“The charm of fishing is that it is the pursuit of what is elusive but attainable …” — John Buchan, Scottish novelist and historian
Now replace the word “fishing” in this quote with “cellulosic ethanol.” For many, large-scale production of this biofuel has been far off on the horizon. But for others — especially those who have weathered the stumbling blocks on a daily basis — commercialization is ultimately attainable.
Take Abengoa Bioenergy US Holding Inc. , for example. After working with farmers in central Kansas to produce feedstocks and iron out the logistics of getting them from the field to the plant, Abengoa will begin producing cellulosic ethanol early next year at its 25 million-gal.-per-year facility in Hugoton, Kan.
Biomass sourcing and logistics, followed by technology and scale-up issues, have been two of the main stumbling blocks to getting cellulosic ethanol off the ground, says Christopher Standlee, executive vice president of institutional affairs at Abengoa Bioenergy.
As one of the largest international producers in the starch ethanol business, Abengoa, based in Seville, Spain, is accustomed to managing large volumes of feedstock. Its Hugoton staff has been working with area farmers over the last four years to contract the plant’s biomass needs for several years of production, Standlee says.
“Biomass collection and storage is not insurmountable, but it is hard work,” says Steve Hartig, general manager of licensing, POET-DSM . Another facet of biomass collection is learning how to do it sustainably. POET-DSM and DuPont Industrial Biosciences, or DIB, have been working with researchers from Iowa State University who have been monitoring how soil health is affected when corn stover is removed.
DuPont has been working with Iowa farmers for the last four harvests, and POET-DSM is in its seventh harvest working with growers. These companies have learned a great deal more about the amount of residue that can be removed without adversely affecting crop or soil quality.
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Getting a new industry up and running — from developing the technology to engineering the process to constructing facilities — is by no means an easy process, says Steve Mirshak, business director for cellulosic ethanol at DIB. In addition to the crop residue management considerations previously noted, there are various challenges in coordinating the harvest and transportation of biomass from the field to the cellulosic ethanol plant.
DIB is contracting primarily with aggregators (such as custom harvesters) to collect and transport biomass. “The number of equipment providers continues to grow, as does the commercial harvest of corn residues for a 30 million-gal.-per-year facility,” Mirshak says.
DIB’s cellulosic ethanol plant (co-located with corn plant Lincolnway Energy  in Nevada, Iowa) requires the expertise of more than 200 equipment operators for a two-month period in the fall. “We are working to expand the pool of workers that are available for that period of time,” Mirshak notes.
“Investors and innovators have had to build a supply chain for feedstock while balancing supplier and buyer demands for value, quality, quantity and cost. We are working with farmers to encourage their participation in this exciting new opportunity,” Mirshak says.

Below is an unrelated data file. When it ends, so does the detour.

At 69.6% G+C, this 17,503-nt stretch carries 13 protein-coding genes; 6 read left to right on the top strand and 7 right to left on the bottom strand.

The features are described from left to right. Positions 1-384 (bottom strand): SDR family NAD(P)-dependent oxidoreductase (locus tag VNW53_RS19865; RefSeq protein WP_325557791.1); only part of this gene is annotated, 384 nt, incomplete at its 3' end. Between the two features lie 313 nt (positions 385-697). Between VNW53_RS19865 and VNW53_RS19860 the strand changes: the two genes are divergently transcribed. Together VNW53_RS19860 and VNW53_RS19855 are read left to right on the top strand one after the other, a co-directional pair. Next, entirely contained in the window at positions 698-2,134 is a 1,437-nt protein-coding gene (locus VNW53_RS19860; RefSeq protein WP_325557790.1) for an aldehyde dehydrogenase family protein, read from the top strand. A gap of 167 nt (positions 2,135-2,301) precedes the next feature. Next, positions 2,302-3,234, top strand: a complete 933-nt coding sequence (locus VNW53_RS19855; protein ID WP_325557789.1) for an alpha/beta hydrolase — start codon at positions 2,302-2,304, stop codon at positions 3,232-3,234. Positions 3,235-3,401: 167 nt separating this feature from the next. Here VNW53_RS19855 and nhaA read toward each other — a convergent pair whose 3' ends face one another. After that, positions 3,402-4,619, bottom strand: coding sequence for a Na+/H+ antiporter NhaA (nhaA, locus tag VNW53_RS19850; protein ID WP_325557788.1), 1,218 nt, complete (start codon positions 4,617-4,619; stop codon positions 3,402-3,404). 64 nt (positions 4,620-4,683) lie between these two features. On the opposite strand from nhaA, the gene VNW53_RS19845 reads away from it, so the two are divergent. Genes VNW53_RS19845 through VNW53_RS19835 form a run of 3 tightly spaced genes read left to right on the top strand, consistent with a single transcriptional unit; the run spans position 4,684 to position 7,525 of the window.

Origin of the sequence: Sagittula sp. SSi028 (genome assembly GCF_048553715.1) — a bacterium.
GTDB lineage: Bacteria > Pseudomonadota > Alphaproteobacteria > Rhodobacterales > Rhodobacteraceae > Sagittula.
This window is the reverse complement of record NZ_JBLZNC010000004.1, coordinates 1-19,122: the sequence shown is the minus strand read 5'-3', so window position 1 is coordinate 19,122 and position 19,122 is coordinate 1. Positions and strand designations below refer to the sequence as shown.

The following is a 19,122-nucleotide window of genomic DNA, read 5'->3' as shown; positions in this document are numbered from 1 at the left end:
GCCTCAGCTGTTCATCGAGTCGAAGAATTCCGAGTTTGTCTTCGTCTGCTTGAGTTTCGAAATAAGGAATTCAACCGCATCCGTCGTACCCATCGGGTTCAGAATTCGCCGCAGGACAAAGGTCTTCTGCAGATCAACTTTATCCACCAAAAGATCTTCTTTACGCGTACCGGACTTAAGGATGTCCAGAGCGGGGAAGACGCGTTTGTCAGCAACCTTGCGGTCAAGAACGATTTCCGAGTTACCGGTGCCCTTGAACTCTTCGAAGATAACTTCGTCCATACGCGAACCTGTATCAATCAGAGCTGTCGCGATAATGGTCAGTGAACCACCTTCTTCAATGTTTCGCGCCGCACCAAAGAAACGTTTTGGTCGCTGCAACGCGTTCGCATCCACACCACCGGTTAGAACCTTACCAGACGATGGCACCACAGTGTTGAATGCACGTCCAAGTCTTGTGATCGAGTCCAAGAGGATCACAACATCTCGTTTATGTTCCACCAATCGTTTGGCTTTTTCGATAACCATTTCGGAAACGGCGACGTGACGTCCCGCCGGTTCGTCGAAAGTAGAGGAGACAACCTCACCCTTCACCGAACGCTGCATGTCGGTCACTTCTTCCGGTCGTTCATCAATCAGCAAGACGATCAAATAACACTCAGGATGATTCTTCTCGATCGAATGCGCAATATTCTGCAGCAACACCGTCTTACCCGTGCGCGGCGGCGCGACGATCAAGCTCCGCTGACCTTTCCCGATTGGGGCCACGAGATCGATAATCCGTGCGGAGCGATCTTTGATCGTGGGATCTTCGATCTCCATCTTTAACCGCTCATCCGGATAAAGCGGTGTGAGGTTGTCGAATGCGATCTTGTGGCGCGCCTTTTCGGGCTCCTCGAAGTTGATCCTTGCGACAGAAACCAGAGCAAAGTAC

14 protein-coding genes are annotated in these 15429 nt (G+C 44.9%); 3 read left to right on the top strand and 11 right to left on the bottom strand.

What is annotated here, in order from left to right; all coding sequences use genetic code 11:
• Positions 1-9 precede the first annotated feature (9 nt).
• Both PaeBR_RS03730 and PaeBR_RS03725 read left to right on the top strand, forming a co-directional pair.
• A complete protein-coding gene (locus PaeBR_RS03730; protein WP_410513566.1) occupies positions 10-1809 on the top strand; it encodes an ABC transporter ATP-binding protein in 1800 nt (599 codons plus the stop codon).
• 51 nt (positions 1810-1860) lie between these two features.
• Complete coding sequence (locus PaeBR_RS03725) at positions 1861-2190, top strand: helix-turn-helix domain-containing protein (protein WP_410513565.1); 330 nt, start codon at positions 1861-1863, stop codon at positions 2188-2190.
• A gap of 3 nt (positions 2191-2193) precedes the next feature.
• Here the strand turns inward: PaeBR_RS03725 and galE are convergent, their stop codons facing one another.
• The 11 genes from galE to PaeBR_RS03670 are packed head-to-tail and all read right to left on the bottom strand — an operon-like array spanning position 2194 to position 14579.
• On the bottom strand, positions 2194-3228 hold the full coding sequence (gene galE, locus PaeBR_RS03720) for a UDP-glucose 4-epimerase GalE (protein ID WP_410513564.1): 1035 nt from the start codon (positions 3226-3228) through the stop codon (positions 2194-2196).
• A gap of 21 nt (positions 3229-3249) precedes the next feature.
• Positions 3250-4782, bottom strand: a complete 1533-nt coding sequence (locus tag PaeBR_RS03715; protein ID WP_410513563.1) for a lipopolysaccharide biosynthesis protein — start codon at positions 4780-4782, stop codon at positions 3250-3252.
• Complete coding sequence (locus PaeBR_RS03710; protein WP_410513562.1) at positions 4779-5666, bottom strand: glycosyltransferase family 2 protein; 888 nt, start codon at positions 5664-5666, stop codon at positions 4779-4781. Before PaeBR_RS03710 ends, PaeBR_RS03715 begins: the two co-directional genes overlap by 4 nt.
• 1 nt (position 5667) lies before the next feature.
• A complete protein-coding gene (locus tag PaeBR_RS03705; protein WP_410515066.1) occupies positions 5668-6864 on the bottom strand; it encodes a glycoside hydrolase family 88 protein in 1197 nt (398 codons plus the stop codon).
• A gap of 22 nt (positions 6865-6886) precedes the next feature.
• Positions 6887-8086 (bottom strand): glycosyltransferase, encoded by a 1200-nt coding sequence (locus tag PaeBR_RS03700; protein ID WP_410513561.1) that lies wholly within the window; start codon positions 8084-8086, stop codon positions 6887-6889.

He adds that the equipment industry will continue to expand and innovate with the growth of the cellulosic ethanol industry. “Several areas of growth opportunity exist, including consolidating harvest operations into fewer steps and bringing commercial-grade equipment, quality control and greater specialization to the stover harvest. We are seeing entrepreneurs and investors stepping into the gap now, and that’s encouraging.”
Another stumbling block has been the volatility of commodity prices over the last few years in both the corn and oil industries, says Michael McAdams, president of the Advanced Biofuels Association .
The cost-effective conversion of cellulose to ethanol has certainly presented challenges. “There is a reason that trees can live hundreds of years — cellulose is strong,” says Ronald Miller, managing director for Prisma Advisors LLC , Pekin, Ill., which specializes in working with startup companies in the alternative energy and biotechnology sectors. Technologies to break down cellulose (such as acid hydrolysis and gasification) economically have been more difficult than initially thought, especially when you go to scale it up, Miller says.
The companies that will be producing cellulosic ethanol next year have already logged years of development. Abengoa’s Standlee provides a glimpse into the process and timeline: “We began testing our proprietary enzymatic hydrolysis technology at laboratory scale in 2003, and first produced cellulosic ethanol at a pilot-plant scale in York, Neb.
“In 2007, we built a demonstration plant in Salamanca, Spain, which started production in 2009,” he continues. “We started construction on our commercial-scale facility in Hugoton in 2011, and are now on the cusp of completing construction. We expect to start operations this December or in January.